Pro-Life Group Says Bill Promoting Euthanasia Still Has Major Concerns
by Steven Ertelt
July 3, 2008
Sacramento, CA (LifeNews.com) — Though sponsors of a bill that would promote euthanasia removed some of the problematic language from the measure, a leading California pro-life group says several concerns remain.
The bill would codify palliative sedation and voluntary stopping of eating and drinking as legitimate means of pain control and allow doctors and nurses to suggest death by unconscious dehydration.
Last week, changes were made to the bill that Brian Johnston of the California Pro-Life Council calls bell and whistle amendments that looked good but did not remove the significant concerns pro-life advocates have with the bill.
Johnston told LifeNews.com the changes in no way changed the substantive effect of the bill in terms of it promoting euthanasia.
Unfortunately, these attention getting amendments distracted some and convinced them to drop opposition to the bill, Johnston said.
The confusion about whether the changes really improved the bill led members of the committee to support it and send the harmful legislation to the California Senate floor.
An important swing vote on the committee was thus falsely convinced it rendered the bill harmless. With that slim one vote, it passed out of the committee. It now goes to the Senate floor, Johnston said.
As a result, Johnston said his group and its national organization remain opposed to the bill.
The National Right to Life Committee and the California Pro-Life Council have NOT dropped opposition to AB 2747, Johnston told LifeNews.com. We urge all those concerned about the very real risks posed to the medically and emotionally vulnerable to continue opposing this bill, and to urge their State Senators and Assembly Members to also oppose it.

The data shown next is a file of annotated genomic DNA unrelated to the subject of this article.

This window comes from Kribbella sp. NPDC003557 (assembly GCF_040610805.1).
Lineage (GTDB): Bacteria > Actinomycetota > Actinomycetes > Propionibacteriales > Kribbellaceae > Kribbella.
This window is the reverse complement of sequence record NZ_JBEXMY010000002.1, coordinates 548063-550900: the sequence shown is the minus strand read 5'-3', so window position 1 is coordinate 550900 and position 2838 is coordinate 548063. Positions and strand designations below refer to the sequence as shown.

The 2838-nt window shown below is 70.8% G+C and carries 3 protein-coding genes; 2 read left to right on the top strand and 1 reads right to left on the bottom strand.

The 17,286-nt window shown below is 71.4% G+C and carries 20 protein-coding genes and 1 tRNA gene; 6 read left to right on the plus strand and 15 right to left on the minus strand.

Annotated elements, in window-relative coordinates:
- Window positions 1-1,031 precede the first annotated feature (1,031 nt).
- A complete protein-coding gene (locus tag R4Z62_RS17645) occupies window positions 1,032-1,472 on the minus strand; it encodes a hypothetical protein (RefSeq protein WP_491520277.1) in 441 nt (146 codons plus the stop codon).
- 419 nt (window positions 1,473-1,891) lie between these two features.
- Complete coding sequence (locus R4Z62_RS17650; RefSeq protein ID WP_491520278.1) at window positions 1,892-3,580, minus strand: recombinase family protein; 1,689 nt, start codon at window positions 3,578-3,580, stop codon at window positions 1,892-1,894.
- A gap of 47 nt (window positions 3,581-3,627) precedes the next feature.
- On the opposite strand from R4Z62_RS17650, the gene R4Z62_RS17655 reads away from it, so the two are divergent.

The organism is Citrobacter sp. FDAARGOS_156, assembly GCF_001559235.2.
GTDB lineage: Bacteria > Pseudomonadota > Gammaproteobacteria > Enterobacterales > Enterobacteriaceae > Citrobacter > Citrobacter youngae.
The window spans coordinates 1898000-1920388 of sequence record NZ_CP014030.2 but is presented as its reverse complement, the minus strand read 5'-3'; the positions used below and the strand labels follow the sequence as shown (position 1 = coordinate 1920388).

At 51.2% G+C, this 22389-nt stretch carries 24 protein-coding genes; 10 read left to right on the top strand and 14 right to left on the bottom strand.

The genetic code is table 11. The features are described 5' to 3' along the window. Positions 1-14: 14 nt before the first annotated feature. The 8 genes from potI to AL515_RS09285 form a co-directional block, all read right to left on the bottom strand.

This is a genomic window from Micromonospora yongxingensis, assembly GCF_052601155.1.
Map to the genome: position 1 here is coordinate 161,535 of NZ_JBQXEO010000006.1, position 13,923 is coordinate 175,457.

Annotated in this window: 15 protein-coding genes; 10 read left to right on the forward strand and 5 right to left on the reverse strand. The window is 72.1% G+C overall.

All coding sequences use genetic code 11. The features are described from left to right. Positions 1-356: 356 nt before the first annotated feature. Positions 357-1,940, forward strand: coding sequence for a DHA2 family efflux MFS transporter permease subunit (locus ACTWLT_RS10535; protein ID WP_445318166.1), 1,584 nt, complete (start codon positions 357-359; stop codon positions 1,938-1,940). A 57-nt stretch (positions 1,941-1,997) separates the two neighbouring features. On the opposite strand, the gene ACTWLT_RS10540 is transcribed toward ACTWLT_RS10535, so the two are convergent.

Johnston said the concern remains that medical professionals will continue to be able to sell patients euthanasia under the measure.
While proponents of the legislation talk about the bill allowing medical professionals to discuss the legal rights of patients with them, one of the rights that would potentially be promoted is the so-called right to be dehydrated and starved to death.
The pro-life advocate said a California appeals court ruling also plays a role.
The Bouvia Decision in 1986 is a little known, but important California appellate ruling won by the ACLU that legitimizes in California physician co-operation and involvement in the dehydration death of even non-terminal patients, he said.
The known goal of the Patty Berg bill, AB 2747, has been to proselytize medically vulnerable patients with this information, thus promoting the idea of assisted suicide among those who may not otherwise think this way, he added.
Johnston concluded, AB 2747 has been recognized by many as a truly bad bill; both because it mandates what medical professionals actually say to patients and when they say it (at their most vulnerable time), and because it bodes ill for these medically and emotionally vulnerable patients.
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